Brazing Design Review

Weld Design Menu

Brazing Design Review

Brazing refers to a group of metal-joining processes in which the bonding material is a nonferrous metal or alloy with a melting point higher than 425 C (800 F), but lower than that of the metals being joined. Brazing includes silver brazing (erroneously called silver soldering or hard soldering), copper brazing, and aluminum brazing.

Brazing requires less heat than welding and can be used to join metals that are damaged by high heat. However, because the strength of brazed joints is not as great as welded joints, brazing is not typically used in structural applications. In deciding whether brazing of a joint is justified, it should be remembered that a metal, which will be subjected to a sustained high temperature in use, should not be brazed.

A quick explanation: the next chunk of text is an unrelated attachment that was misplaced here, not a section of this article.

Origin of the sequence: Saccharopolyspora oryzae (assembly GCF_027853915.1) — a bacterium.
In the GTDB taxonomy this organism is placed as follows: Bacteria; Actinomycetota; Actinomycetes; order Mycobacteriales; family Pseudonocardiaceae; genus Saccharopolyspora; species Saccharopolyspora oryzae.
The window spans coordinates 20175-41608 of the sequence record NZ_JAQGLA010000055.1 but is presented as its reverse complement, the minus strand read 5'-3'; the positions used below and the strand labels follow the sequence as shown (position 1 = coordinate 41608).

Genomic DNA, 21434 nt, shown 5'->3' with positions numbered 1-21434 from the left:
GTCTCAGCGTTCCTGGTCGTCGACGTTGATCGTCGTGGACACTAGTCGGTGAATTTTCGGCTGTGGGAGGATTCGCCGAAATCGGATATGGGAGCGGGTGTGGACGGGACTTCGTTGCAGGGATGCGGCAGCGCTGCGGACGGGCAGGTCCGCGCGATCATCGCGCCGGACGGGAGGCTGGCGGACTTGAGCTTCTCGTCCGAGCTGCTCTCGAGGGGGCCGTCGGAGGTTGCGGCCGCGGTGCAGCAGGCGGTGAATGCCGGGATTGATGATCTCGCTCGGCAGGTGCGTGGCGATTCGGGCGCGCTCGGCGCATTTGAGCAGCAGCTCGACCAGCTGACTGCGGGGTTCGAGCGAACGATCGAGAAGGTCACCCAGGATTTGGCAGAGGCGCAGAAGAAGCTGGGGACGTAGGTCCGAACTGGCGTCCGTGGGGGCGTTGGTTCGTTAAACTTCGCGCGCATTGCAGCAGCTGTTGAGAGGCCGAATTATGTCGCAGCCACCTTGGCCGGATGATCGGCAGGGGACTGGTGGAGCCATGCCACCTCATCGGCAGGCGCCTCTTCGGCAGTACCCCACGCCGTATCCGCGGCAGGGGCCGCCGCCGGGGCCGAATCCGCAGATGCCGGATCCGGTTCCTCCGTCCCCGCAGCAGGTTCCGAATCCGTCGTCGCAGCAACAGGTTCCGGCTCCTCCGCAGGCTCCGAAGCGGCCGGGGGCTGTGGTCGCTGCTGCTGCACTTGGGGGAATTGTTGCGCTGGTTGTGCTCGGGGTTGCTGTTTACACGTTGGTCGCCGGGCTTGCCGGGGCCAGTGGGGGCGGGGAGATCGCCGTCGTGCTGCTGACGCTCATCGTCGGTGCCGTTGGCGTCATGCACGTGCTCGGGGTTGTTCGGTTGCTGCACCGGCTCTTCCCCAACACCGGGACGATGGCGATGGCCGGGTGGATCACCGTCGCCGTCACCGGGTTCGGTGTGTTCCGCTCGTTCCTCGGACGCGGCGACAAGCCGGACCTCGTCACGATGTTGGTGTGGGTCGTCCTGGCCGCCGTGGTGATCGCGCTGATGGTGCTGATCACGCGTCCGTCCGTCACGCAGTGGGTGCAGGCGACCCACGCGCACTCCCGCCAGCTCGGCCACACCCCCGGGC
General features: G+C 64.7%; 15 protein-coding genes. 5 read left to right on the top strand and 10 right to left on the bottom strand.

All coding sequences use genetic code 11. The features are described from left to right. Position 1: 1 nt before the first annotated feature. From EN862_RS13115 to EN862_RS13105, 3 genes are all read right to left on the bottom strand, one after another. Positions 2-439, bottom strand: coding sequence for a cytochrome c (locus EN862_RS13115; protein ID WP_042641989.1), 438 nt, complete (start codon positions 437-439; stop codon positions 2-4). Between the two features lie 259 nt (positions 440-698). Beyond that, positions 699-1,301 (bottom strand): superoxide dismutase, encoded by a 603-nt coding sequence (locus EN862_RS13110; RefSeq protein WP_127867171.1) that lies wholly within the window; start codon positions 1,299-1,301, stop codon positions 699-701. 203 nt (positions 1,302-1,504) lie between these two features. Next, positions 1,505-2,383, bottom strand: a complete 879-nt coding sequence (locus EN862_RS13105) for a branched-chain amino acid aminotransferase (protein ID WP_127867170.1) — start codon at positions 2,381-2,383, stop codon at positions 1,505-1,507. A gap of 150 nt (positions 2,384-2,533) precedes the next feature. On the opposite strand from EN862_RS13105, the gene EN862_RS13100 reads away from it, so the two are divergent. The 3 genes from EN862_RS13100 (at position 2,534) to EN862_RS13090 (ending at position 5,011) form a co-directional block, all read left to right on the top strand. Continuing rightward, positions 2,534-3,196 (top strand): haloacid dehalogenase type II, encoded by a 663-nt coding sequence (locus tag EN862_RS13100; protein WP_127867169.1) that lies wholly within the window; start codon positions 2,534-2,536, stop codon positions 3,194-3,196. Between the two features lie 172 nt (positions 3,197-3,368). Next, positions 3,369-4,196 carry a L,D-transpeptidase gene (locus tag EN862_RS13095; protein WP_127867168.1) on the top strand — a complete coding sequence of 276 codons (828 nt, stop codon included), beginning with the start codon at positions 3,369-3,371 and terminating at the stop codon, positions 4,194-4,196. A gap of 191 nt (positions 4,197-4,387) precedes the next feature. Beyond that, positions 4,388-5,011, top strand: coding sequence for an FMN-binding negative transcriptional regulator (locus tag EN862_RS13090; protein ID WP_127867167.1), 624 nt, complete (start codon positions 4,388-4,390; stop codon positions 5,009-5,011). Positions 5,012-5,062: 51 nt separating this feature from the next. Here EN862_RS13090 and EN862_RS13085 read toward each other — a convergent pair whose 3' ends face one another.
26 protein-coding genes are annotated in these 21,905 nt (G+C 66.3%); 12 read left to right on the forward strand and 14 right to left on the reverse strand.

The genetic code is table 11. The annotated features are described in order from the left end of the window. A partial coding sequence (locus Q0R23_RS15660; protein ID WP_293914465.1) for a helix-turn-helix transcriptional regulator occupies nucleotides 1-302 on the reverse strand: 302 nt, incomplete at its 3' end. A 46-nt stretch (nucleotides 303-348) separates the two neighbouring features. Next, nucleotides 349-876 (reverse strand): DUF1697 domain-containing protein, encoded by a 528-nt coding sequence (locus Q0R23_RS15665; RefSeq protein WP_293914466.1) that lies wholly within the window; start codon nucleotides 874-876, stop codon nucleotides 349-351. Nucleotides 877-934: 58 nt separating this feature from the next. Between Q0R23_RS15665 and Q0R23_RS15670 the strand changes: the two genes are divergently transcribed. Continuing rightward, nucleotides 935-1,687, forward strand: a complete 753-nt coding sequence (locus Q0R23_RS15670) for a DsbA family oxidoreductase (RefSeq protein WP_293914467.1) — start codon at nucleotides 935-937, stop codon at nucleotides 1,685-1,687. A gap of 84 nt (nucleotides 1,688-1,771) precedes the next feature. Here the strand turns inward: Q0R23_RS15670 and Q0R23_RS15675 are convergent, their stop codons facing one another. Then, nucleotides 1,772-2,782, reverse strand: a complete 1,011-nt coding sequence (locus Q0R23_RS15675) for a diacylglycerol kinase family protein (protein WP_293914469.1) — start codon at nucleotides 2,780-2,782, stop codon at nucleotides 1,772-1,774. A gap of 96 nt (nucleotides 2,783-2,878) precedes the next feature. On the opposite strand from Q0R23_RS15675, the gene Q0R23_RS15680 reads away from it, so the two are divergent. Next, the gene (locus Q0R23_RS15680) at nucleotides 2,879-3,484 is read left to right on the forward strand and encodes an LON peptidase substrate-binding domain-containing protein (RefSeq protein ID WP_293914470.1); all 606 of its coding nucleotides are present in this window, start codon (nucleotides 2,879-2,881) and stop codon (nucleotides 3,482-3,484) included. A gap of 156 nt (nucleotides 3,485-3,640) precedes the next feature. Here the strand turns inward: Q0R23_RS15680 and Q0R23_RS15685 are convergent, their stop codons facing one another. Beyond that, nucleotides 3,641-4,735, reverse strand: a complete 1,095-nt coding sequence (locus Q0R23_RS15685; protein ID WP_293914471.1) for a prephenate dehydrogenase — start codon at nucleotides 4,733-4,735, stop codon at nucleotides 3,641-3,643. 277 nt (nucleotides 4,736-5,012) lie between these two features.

A brazing flux is necessary to obtain a good union between the clean base metal and the filler metal. There are a number of readily available manufactured fluxes conforming to AWS and AMT specifications.

Contribute Article Spider Optimizer

© Copyright 2000 - 2020, by Engineers Edge, LLC
All rights reserved
Disclaimer | Feedback
Advertising | Contact | Privacy Policy


Spider Optimizer

Engineering Book Store
Engineering Forum
Excel App. Downloads
Online Books & Manuals
Engineering News
Engineering Videos
Engineering Calculators
Engineering Toolbox
GD&T Training Geometric Dimensioning Tolerancing
DFM DFA Training
Training Online Engineering
Advertising Center

Copyright Notice

Publishing Program